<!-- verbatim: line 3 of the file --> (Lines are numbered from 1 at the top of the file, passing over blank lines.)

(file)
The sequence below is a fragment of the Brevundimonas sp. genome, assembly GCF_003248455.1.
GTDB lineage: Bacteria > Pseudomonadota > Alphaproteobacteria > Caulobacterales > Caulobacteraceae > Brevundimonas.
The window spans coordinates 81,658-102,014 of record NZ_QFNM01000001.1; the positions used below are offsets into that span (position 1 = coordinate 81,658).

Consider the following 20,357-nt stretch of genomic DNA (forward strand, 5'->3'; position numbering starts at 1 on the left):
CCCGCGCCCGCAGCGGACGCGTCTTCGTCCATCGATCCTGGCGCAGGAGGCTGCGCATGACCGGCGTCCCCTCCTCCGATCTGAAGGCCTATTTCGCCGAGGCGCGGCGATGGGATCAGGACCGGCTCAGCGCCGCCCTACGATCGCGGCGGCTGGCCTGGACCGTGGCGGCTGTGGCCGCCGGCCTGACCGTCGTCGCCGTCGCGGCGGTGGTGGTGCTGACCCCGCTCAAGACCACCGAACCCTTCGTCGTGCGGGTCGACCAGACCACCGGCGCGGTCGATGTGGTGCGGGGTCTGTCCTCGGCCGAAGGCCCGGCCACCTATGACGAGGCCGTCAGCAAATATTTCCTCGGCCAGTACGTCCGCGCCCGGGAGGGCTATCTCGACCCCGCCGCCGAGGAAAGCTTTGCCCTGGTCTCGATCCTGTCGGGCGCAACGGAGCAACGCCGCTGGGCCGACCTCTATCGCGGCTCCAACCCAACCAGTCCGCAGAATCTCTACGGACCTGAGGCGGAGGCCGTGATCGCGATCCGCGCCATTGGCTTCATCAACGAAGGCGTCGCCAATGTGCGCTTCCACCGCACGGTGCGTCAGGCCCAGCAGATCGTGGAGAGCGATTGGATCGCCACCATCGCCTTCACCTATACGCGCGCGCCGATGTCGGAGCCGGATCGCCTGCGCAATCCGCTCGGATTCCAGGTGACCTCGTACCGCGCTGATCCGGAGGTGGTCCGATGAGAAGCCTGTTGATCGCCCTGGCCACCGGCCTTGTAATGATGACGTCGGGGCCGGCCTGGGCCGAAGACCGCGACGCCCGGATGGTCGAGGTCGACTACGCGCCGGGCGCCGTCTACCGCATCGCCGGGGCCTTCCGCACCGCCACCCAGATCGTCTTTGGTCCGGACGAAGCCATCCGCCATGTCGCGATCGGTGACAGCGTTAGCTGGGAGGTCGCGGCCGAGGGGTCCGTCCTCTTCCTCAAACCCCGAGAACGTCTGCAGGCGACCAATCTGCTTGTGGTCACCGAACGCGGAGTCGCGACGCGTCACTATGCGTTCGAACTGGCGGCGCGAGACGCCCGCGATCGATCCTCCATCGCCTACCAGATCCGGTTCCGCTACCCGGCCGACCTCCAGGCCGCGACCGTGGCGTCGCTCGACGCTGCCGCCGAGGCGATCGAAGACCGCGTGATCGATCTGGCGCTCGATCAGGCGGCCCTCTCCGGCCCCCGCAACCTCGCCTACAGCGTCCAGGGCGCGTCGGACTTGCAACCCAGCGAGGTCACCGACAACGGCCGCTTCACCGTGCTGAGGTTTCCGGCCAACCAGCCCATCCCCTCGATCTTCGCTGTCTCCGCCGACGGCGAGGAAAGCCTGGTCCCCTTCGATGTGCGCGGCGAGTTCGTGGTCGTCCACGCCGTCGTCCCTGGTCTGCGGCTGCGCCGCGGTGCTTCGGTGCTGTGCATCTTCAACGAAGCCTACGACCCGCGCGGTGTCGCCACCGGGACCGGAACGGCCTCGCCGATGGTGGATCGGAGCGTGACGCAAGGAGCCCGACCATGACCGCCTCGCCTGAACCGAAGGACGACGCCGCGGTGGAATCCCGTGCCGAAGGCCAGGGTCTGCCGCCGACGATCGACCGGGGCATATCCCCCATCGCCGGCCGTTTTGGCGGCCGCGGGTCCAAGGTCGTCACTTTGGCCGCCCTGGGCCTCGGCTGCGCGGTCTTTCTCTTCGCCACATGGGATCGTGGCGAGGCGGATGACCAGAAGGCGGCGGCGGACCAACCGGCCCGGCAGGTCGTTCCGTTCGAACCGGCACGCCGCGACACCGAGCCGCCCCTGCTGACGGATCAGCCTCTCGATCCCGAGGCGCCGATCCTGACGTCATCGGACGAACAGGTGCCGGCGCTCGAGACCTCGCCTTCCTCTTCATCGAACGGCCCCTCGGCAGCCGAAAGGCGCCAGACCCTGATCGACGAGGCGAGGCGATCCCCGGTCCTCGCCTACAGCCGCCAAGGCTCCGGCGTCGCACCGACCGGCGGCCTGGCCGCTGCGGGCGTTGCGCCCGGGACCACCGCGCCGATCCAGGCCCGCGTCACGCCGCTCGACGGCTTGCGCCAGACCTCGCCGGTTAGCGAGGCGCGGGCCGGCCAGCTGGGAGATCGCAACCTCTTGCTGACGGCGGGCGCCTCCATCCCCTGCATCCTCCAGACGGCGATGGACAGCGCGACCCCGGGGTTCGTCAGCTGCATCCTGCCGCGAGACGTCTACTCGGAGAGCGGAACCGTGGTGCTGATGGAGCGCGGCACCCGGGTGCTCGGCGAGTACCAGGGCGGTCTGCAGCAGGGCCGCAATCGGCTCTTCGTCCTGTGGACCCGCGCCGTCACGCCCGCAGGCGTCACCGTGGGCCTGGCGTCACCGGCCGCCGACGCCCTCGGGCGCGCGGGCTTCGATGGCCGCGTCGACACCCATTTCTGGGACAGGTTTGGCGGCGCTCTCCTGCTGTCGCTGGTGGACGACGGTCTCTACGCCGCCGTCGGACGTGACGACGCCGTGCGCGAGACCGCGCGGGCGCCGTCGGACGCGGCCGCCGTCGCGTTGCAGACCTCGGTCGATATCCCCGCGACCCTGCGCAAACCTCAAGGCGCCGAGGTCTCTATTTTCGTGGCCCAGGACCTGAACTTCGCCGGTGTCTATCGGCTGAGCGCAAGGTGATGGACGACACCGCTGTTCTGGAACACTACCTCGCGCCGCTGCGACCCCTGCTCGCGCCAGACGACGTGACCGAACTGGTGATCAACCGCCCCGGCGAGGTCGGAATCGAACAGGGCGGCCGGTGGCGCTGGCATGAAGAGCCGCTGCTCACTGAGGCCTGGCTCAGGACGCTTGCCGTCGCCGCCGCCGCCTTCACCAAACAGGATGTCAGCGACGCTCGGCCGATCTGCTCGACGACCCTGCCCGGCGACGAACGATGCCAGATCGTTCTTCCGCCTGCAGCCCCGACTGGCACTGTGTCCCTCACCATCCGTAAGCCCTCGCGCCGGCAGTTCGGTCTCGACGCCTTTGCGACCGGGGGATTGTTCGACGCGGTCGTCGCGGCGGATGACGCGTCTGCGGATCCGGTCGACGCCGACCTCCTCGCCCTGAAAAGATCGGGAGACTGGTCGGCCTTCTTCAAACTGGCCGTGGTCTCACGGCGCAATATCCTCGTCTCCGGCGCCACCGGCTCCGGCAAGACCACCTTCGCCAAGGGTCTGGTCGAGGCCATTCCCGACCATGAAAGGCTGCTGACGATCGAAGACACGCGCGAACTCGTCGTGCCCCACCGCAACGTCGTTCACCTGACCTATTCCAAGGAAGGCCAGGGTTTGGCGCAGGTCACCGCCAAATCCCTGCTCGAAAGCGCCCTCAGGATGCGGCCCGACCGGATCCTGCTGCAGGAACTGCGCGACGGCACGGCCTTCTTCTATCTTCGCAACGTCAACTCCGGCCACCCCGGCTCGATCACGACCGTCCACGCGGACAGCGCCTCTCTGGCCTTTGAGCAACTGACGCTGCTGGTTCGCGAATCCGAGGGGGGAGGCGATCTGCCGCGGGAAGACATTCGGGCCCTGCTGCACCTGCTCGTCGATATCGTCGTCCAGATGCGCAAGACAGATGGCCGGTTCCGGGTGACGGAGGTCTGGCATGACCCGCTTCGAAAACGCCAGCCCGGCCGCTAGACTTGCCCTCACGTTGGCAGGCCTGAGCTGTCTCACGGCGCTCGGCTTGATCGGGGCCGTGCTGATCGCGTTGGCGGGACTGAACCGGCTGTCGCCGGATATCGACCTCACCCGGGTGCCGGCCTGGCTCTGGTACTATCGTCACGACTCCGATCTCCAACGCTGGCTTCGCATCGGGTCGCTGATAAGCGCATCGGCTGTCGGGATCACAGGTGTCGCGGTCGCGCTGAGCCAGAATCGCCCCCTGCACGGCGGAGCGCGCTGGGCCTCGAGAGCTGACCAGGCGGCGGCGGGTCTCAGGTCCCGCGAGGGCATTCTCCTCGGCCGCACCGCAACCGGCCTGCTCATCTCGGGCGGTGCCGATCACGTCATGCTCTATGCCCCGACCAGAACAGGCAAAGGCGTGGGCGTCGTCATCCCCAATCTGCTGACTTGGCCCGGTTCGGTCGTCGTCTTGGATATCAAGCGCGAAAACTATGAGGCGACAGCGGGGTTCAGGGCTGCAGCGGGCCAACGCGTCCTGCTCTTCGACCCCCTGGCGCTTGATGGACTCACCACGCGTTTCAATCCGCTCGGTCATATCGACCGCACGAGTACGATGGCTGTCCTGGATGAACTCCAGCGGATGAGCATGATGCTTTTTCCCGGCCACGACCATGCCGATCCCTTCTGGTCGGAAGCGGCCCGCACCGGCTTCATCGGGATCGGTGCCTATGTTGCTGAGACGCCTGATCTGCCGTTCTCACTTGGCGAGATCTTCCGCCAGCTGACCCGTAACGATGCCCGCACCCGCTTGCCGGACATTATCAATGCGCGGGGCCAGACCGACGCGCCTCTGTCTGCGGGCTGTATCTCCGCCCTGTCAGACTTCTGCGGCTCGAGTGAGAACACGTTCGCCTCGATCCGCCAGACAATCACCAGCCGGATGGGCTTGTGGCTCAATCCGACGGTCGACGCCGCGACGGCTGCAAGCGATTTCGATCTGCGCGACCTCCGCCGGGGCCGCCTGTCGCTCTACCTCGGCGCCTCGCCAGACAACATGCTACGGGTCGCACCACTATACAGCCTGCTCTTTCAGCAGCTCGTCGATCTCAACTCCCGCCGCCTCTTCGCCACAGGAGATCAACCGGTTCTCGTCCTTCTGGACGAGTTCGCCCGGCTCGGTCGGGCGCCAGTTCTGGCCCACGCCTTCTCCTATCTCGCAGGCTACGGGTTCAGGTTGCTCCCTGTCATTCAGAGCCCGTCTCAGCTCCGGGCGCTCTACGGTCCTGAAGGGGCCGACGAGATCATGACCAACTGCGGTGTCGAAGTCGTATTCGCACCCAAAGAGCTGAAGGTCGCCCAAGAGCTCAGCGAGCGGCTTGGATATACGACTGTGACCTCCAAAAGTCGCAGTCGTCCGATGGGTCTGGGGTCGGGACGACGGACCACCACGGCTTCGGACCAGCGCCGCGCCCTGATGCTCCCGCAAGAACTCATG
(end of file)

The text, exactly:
The window spans coordinates 81,658-102,014 of record NZ_QFNM01000001.1; the positions used below are offsets into that span (position 1 = coordinate 81,658).